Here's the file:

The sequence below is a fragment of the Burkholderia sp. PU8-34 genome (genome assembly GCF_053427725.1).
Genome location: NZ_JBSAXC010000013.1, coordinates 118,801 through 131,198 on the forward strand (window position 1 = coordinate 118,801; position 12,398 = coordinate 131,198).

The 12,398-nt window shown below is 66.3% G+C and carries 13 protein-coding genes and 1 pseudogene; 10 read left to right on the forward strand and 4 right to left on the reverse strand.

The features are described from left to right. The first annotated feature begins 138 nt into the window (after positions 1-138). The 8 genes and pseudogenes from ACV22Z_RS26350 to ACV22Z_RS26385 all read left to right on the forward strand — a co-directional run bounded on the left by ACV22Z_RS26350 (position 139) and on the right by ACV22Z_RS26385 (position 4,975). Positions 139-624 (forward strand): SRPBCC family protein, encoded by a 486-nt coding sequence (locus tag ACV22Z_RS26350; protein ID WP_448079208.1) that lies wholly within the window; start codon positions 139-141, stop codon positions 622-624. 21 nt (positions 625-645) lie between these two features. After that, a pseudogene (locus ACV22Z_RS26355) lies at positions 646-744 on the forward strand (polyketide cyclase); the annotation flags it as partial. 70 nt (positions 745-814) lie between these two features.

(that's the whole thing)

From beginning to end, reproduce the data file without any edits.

The sequence below is a fragment of the Burkholderia sp. PU8-34 genome (genome assembly GCF_053427725.1).
Genome location: NZ_JBSAXC010000013.1, coordinates 118,801 through 131,198 on the forward strand (window position 1 = coordinate 118,801; position 12,398 = coordinate 131,198).

The 12,398-nt window shown below is 66.3% G+C and carries 13 protein-coding genes and 1 pseudogene; 10 read left to right on the forward strand and 4 right to left on the reverse strand.

The features are described from left to right. The first annotated feature begins 138 nt into the window (after positions 1-138). The 8 genes and pseudogenes from ACV22Z_RS26350 to ACV22Z_RS26385 all read left to right on the forward strand — a co-directional run bounded on the left by ACV22Z_RS26350 (position 139) and on the right by ACV22Z_RS26385 (position 4,975). Positions 139-624 (forward strand): SRPBCC family protein, encoded by a 486-nt coding sequence (locus tag ACV22Z_RS26350; protein ID WP_448079208.1) that lies wholly within the window; start codon positions 139-141, stop codon positions 622-624. 21 nt (positions 625-645) lie between these two features. After that, a pseudogene (locus ACV22Z_RS26355) lies at positions 646-744 on the forward strand (polyketide cyclase); the annotation flags it as partial. 70 nt (positions 745-814) lie between these two features.